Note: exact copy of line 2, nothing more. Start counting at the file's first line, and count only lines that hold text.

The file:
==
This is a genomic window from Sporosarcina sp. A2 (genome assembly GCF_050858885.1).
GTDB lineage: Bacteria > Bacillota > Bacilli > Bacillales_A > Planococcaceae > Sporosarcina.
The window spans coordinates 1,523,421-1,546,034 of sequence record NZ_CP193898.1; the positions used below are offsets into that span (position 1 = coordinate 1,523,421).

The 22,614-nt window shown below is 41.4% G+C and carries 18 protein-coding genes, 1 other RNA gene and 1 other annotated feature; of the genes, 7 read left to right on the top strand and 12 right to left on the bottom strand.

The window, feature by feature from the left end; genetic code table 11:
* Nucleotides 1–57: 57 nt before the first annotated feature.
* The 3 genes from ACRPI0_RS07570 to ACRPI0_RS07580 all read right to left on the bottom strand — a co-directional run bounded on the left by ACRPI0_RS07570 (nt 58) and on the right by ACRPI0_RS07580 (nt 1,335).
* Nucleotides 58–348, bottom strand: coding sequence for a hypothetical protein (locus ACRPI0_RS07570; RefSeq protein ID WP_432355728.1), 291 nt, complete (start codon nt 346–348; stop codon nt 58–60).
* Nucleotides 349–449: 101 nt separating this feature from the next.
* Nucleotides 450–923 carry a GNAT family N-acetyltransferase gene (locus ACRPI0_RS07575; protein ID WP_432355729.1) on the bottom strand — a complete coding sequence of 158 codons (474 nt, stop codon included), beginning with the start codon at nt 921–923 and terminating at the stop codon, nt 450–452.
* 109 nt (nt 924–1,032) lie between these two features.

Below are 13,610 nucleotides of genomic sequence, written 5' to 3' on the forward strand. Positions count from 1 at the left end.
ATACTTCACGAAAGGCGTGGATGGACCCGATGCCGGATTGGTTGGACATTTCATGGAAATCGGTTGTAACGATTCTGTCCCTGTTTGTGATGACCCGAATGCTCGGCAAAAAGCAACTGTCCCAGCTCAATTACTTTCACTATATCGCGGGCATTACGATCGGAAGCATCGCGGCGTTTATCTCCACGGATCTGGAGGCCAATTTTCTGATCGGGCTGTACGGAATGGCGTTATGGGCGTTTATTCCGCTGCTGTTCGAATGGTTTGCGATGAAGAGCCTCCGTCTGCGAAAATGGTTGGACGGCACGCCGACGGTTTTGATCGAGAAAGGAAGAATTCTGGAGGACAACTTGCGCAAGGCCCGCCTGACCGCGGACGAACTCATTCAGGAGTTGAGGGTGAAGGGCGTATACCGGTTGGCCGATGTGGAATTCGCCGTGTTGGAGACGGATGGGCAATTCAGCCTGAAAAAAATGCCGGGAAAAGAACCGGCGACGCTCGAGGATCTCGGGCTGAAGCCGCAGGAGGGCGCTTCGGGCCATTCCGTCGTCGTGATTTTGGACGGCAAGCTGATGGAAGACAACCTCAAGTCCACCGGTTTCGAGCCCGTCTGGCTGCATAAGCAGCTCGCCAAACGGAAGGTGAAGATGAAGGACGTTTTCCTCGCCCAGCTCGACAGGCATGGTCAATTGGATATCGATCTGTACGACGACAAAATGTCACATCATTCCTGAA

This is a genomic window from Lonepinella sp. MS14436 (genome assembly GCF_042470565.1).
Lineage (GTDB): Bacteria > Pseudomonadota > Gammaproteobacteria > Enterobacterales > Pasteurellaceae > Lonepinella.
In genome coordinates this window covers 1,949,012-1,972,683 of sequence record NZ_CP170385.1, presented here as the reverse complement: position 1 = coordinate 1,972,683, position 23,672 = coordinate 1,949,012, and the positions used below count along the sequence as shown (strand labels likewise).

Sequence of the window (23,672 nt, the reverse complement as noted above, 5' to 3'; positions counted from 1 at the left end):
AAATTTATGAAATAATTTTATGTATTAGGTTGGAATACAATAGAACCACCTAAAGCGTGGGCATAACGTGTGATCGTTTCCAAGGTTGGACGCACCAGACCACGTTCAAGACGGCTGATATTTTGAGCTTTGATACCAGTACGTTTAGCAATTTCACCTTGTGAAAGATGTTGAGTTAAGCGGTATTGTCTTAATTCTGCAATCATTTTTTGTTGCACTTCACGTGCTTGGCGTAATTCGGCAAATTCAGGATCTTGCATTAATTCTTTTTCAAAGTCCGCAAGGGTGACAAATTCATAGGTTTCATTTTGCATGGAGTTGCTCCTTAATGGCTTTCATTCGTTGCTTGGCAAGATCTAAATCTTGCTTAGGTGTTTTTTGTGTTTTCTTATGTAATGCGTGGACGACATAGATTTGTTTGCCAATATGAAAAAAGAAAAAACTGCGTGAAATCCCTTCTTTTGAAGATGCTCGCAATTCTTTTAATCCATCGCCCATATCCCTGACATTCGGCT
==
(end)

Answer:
GTDB lineage: Bacteria > Bacillota > Bacilli > Bacillales_A > Planococcaceae > Sporosarcina.